But the most vexing problem for interventionists is that in Sri Lanka, atrocities against civilians have manifestly been committed by both government forces and the rebels. There are no good guys.
Liberal interventionism works better in theory than in practice. No sovereign government accedes readily to foreign meddling in its own affairs, and liberals remain more reluctant than neoconservatives to insist on a moral right to intervene.
Well-meaning “never again” resolutions like the Responsibility to Protect have too often been shown to be empty gestures, since they are so rarely backed up by action.
That paralysis has been evident in the Obama Administration’s response to Sri Lanka. As the Colombo government’s offensive intensified in April, the Obama Administration condemned both sides for disregarding civilian life — which is the best way to ensure that both continue to do so.
It has since tried to stiffen its language toward the government. Secretary of State Hillary Clinton said “the entire world is disappointed that [the government] is causing such untold suffering.”
On April 29, the U.S. said it would seek to delay a $1.9 billion loan from the International Monetary Fund to Colombo until the government took steps to alleviate civilian suffering.
None of it, though, managed to stop what the U.N. described as a “bloodbath” against the Tamil population over the weekend. And yet in response, the State Department reverted to its pox-on-all-your-houses neutrality.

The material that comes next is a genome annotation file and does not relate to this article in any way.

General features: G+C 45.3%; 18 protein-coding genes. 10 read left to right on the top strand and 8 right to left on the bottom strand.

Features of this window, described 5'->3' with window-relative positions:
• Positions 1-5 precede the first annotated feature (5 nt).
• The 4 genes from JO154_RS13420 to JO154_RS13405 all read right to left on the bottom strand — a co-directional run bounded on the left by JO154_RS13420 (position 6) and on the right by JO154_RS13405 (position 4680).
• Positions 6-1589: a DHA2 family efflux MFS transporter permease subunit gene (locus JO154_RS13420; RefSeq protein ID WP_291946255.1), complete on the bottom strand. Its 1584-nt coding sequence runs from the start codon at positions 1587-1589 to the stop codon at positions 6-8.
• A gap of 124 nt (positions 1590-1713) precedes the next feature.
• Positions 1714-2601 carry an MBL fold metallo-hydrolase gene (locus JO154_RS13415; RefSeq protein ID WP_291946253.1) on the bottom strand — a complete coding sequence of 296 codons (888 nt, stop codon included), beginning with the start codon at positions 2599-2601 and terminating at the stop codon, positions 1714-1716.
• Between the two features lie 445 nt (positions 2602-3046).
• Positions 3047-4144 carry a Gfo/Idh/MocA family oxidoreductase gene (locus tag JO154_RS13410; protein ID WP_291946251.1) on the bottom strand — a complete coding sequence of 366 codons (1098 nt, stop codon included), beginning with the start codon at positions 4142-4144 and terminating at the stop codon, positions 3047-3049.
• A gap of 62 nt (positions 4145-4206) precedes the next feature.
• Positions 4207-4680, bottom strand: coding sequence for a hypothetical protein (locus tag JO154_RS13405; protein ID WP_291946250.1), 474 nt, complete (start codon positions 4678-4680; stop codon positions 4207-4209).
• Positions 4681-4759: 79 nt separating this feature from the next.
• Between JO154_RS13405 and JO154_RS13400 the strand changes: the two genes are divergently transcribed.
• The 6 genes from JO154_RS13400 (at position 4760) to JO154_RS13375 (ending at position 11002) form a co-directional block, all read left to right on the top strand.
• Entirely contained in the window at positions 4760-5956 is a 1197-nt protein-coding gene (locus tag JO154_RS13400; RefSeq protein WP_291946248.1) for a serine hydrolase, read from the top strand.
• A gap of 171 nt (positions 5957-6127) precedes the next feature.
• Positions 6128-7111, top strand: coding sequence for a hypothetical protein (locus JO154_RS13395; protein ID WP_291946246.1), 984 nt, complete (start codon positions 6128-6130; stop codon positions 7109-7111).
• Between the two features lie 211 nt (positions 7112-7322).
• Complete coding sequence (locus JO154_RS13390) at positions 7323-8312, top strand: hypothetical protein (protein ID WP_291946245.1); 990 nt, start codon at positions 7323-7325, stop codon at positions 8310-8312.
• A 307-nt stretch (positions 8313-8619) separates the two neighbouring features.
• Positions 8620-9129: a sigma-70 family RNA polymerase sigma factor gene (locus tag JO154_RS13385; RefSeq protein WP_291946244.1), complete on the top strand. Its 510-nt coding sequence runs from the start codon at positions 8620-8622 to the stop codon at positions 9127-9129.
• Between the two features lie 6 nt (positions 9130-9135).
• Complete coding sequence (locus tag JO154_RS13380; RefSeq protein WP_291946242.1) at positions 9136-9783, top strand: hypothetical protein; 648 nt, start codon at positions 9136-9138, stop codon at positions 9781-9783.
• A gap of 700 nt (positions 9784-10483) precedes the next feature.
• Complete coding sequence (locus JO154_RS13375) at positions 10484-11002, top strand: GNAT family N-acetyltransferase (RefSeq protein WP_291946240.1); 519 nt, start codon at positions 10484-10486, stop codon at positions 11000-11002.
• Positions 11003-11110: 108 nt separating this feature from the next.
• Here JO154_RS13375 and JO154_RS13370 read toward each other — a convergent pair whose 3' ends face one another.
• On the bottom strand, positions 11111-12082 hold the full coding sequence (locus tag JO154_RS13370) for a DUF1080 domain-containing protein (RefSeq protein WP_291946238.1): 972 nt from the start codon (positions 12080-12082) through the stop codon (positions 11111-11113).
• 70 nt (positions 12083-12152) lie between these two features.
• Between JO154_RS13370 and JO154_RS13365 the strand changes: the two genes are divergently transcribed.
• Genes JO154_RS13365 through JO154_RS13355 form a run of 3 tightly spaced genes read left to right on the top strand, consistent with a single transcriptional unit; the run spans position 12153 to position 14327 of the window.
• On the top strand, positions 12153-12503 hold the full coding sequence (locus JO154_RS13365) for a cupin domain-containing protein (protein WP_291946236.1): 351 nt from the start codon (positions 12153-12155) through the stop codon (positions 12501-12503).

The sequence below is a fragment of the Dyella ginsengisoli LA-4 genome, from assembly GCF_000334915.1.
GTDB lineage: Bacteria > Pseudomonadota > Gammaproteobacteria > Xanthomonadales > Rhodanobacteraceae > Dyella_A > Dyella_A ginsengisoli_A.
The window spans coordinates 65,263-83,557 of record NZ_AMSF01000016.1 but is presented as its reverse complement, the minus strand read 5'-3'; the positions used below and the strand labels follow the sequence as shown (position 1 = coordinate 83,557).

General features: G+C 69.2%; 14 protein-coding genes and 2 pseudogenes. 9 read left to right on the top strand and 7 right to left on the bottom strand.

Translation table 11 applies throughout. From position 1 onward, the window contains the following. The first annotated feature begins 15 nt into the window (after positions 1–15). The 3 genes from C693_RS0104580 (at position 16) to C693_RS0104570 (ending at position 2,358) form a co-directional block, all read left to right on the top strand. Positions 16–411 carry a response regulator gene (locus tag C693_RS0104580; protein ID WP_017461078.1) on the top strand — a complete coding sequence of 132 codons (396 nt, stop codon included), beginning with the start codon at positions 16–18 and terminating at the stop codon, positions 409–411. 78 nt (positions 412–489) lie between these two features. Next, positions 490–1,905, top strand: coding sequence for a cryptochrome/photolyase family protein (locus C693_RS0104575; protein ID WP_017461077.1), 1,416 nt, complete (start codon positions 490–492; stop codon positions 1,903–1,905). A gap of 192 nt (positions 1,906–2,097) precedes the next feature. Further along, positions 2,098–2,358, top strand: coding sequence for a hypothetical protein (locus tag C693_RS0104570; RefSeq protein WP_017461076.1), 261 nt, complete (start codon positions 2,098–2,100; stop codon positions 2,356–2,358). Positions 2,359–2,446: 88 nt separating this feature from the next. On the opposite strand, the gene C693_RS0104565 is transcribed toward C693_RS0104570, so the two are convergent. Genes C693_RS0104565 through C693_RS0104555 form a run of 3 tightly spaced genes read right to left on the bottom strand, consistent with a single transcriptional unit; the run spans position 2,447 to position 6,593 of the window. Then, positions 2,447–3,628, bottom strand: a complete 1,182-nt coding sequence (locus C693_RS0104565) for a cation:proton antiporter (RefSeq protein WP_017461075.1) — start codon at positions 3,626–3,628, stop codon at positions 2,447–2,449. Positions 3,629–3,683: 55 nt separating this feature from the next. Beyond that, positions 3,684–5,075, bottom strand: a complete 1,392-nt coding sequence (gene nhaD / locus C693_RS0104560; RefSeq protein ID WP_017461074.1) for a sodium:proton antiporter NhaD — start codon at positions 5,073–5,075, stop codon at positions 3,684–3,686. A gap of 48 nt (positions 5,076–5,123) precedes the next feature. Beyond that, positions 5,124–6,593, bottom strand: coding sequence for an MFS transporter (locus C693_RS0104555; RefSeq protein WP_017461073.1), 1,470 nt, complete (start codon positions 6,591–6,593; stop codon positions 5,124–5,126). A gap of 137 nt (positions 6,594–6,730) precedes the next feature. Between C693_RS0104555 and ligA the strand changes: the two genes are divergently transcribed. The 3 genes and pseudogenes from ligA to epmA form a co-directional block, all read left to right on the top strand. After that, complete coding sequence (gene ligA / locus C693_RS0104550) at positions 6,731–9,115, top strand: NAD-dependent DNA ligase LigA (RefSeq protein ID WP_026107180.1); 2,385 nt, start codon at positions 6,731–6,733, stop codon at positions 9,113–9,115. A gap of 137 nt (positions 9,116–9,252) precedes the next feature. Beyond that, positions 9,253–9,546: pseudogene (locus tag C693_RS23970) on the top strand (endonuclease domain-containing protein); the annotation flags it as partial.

“We think that there’s an unacceptably high level of civilian casualties,” said spokesman Ian Kelly on May 11. “We’ve repeatedly urged the Tamil Tigers to lay down its arms and allow the civilians to leave the safe zone.
The government of Sri Lanka should abide by its April 27 statement that combat operations have concluded and that — and security forces should end the use of heavy weapons, which, of course, could cause civilian casualties.”
What more can be done? Plenty, actually. The U.S. could press for a U.N. Security Council resolution demanding that government forces adhere to a cease-fire and allow for the delivery of humanitarian aid.
If that doesn’t work, Washington can lean on India, the country with the most leverage over Colombo, to pressure the Sri Lankan government to halt its offensive. If that doesn’t work, the Administration could impose economic sanctions against Sri Lanka, with whom the U.S. did more than $2 billion in trade last year.
If that doesn’t work, the U.S. could push to create safe havens inside the combat zone monitored by U.N. peacekeeping troops, as exists in the Congo.
Wouldn’t that amount to taking sides in the conflict? Not really — it would merely be balancing the score. The U.S. has already classified the LTTE as a terrorist organization, blocking its assets in the U.S. and making it a crime to provide funds to the group.
We don’t have much more leverage over terrorists. Targeting the government’s interests as well would send the message that so long as the welfare of innocent civilians is ignored by the army and the rebels, both sides will feel pain.
By intervening on behalf of Sri Lanka’s civilians, Obama would do more than just save lives — he could help to save the doctrine of liberal interventionism before it ends up in history’s warehouse of good intentions. Because if he doesn’t do it, who will?